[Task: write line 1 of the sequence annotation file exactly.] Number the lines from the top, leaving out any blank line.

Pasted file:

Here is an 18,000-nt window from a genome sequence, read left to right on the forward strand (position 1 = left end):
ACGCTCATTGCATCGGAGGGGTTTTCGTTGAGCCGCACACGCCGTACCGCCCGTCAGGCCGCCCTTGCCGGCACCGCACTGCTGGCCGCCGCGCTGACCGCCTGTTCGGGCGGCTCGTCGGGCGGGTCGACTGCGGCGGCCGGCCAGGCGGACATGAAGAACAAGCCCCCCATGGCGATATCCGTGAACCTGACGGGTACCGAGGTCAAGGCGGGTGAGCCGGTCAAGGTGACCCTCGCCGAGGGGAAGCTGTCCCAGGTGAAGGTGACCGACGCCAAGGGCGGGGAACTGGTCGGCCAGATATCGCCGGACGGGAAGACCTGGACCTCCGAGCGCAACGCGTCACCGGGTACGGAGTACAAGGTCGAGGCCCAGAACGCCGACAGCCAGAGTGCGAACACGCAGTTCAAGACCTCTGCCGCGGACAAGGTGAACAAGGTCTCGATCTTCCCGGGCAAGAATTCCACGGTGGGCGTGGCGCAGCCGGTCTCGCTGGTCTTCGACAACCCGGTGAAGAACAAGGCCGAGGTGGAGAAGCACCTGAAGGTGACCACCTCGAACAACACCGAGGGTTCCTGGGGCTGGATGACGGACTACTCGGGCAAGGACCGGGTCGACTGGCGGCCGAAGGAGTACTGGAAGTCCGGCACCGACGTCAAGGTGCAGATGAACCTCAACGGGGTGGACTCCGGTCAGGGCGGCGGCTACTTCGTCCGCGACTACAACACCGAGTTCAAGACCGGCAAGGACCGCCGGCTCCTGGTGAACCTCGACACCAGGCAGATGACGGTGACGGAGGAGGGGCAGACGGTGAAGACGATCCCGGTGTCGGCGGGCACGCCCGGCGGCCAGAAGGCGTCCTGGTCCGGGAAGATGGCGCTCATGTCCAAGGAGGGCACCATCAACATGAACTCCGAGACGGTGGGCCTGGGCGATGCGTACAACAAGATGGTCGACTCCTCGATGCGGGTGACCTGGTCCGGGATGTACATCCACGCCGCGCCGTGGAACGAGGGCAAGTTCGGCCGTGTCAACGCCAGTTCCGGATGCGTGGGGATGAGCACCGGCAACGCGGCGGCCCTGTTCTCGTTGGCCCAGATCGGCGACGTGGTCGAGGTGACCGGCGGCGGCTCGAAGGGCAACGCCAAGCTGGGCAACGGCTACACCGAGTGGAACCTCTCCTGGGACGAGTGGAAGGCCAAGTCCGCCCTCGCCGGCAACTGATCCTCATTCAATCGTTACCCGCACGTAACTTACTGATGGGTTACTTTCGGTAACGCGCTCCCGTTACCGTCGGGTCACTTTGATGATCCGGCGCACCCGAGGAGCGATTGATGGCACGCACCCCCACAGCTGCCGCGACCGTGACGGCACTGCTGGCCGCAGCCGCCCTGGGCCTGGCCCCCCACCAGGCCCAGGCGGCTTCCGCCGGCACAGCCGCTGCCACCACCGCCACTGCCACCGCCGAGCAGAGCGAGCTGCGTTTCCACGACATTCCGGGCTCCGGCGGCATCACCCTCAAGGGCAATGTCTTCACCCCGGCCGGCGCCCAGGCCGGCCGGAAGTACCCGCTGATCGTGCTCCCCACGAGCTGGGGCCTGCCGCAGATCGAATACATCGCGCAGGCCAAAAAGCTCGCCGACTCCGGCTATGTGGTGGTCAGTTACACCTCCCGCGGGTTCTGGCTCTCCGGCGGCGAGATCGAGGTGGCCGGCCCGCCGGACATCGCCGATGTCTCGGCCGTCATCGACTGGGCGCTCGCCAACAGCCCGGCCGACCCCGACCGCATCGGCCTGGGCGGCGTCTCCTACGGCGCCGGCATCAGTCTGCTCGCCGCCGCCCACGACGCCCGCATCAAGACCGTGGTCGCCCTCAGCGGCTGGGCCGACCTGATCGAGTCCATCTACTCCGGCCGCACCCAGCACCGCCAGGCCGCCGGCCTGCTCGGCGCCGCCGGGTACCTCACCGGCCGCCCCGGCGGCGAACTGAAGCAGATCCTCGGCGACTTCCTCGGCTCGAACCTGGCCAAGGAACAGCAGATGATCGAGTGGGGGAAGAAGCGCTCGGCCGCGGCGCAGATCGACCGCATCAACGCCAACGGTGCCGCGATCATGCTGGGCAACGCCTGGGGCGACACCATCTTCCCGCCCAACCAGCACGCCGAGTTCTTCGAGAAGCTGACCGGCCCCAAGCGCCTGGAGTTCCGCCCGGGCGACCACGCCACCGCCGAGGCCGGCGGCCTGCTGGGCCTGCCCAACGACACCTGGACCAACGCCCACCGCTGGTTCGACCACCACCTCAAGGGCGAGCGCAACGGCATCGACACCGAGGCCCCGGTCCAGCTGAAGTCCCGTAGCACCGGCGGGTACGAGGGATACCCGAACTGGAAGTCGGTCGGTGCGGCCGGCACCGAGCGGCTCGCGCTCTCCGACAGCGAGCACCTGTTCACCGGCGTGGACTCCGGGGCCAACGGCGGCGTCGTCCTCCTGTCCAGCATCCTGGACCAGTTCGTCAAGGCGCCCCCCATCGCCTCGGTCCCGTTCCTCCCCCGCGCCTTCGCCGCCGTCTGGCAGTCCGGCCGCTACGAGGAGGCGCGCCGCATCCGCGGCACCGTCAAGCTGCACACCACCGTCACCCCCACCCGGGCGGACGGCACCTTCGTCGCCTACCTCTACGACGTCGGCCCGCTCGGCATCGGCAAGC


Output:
Here is an 18,000-nt window from a genome sequence, read left to right on the forward strand (position 1 = left end):